I read with profound concern a lead article, entitled, “One Big Scam” in The News magazine of March 8, 2010, written by Babajide Kolade – Otitoju, the senior editor of that leading Nigeria’s magazine. The report centered around how “A Briton and a Nigerian who run two non-governmental organizations are exposed as telling barefaced lies to fleece donors over the Akwa Ibom child witchcraft affair”. The report covers six glossy pages (pages 25 – 30) of the magazine. The piece was really a public relations thing rather than a work of journalism. It was an attempt to give some image or fame to Evangelist Helen Ukpabio, a Nollywood (Nigerian movie) star, “the sole spiritual leader” of the Liberty Foundation Gospel Ministry, and “a great woman of God” whose vulgar theological anti-witchcraft propaganda has led to the torture, abuse and death of several vulnerable kids in her Akwa Ibom home state, and Cross River State, her state of residence especially.

I abhor writing articles to defend people because I am not a public relations person, but that does not mean that when the good work and esteem of somebody I know too well is about to be blown to bits I should keep quite. In this article, I am not doing a public relations job for Gary Foxcroft, the program director of Stepping Stone Nigeria (SSN), a UK-based registered charity working to protect, save and transform the lives of vulnerable and disadvantaged children in the Niger Delta region of Nigeria, but just trying to clear the wrong impression the Babajide Kolade – Otitoju’s “One Big scam” may have created about him. I knew Foxcroft through Scott Pegg, a very good friend of mine. Pegg is an American Associate Professor of International Relations at the Indiana University-Purdue University, Indianapolis in the United States of America. Like Foxcroft, Scott is a very honest, sincere, committed activist, author, and scholar I think highly of. Scott had initiated the kind of public- spirited projects similar to the ones Gary embarked upon in Akwa Ibom State, to help poor and abused children get better life.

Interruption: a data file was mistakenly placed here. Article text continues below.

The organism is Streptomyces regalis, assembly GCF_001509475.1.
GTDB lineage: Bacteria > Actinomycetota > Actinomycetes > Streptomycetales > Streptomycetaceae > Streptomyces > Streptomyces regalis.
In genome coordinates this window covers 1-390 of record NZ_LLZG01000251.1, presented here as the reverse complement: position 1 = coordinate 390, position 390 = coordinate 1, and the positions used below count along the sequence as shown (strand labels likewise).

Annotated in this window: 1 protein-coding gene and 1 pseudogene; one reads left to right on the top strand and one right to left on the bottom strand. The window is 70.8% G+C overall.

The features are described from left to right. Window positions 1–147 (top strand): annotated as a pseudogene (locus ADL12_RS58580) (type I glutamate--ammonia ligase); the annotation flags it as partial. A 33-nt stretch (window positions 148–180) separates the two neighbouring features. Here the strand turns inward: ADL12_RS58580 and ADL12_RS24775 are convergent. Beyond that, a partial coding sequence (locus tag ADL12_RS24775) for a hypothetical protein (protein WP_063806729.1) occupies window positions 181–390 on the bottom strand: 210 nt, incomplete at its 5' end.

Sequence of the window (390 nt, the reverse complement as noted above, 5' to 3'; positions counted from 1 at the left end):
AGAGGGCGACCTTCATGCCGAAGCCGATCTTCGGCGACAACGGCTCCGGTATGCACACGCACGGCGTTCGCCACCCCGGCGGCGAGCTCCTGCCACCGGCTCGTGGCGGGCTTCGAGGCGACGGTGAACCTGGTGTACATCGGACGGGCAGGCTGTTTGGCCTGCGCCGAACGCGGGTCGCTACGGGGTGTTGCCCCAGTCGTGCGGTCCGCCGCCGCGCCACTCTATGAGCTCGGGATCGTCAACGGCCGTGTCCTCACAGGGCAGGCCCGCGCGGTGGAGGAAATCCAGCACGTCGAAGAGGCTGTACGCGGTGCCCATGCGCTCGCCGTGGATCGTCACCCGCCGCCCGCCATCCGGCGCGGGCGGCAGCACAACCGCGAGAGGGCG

Just like Foxcroft humanitarian works, Scott raises funds from his friends mostly in the US and the Timmy Foundation (the US children charity) to support the Bebor International Model School in Bodo community in the Gokana Local Government Area, and Wiwa International Model School in Bane, the martyred Ken Saro-Wiwa’s home town in the Khana Local Government Area, both in Ogoni, Rivers State, Nigeria. Orphans and poor children get free education at the Bodo and Bane schools respectively. The money for the both schools literally passes through me. Scott Pegg would insist on a proper and transparent accounting out of every cent or kobo he gives to me in spite of our friendship, he would say to me, “Patrick, I trust you and I know you don’t steal money, but the accounting of any money that passes through your hands is quite important”. His society discourages corruption under any guise, while ours encourage it. I had also visited Pegg at his home in Indianapolis and he had introduced me to a lot of the funders of the school projects. I hate singing praises of people but Scott Pegg’s ways of doing things is inspiring and challenging. His good work has earned him one of the most prestigious chieftaincy titles in Bodo, Mene Eedee I – (King of Light) conferred on him some years ago by the chiefs and people of Bodo.

It has become some yearly ritual for Scott to visit Bodo and Bane communities to inspect the projects during his holidays with his personal money sometimes with his lovely and good-natured Turkish wife, Tijjen Pegg. In several communications with him, he had insisted that I and other board members of the Bodo and Bane Schools should visit Gary Foxcroft and his wife, Noami who were staying in the Eket Local Government Area of Akwa Ibom State then. I eventually bowed to Pegg’s pressures, and in early 2007, I led Rev. Moses Nyimale Lezor, the amiable Ogoni activist and founder of the Bebor International Model School, Mrs. Happiness Pie Appollo, a member of the school’s committee and Charles Konyan, an author, activist and staff of the Rivers State Sports Council to go to Eket and see Gary at his base. We toured the Stepping Stone Model School there, where SSN is supporting and which is run by Grace Udua, a very cheerful woman I have met, one wonders whether she is ever angry in her life. Gary took us to where he was staying then, and briefed us about his work to save our ill-treated children. From then, we cultivated a partnership and remained in touch until date. Gary is just like Scott Pegg when it comes to sincerity and transparency too.